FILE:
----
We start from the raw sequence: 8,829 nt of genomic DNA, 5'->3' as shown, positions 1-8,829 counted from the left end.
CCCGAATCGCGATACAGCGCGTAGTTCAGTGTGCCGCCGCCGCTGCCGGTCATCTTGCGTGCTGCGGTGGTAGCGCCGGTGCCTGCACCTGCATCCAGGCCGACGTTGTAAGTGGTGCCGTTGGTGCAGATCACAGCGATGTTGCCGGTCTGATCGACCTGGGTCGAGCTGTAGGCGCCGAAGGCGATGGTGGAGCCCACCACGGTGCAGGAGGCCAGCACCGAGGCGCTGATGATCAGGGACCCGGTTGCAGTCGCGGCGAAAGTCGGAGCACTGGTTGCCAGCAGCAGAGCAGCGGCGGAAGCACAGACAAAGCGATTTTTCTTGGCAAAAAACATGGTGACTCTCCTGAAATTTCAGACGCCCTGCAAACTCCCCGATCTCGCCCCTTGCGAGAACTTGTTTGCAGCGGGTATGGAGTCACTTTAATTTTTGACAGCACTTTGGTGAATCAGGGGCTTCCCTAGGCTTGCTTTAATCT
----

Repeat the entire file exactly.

We start from the raw sequence: 8,829 nt of genomic DNA, 5'->3' as shown, positions 1-8,829 counted from the left end.
CCCGAATCGCGATACAGCGCGTAGTTCAGTGTGCCGCCGCCGCTGCCGGTCATCTTGCGTGCTGCGGTGGTAGCGCCGGTGCCTGCACCTGCATCCAGGCCGACGTTGTAAGTGGTGCCGTTGGTGCAGATCACAGCGATGTTGCCGGTCTGATCGACCTGGGTCGAGCTGTAGGCGCCGAAGGCGATGGTGGAGCCCACCACGGTGCAGGAGGCCAGCACCGAGGCGCTGATGATCAGGGACCCGGTTGCAGTCGCGGCGAAAGTCGGAGCACTGGTTGCCAGCAGCAGAGCAGCGGCGGAAGCACAGACAAAGCGATTTTTCTTGGCAAAAAACATGGTGACTCTCCTGAAATTTCAGACGCCCTGCAAACTCCCCGATCTCGCCCCTTGCGAGAACTTGTTTGCAGCGGGTATGGAGTCACTTTAATTTTTGACAGCACTTTGGTGAATCAGGGGCTTCCCTAGGCTTGCTTTAATCT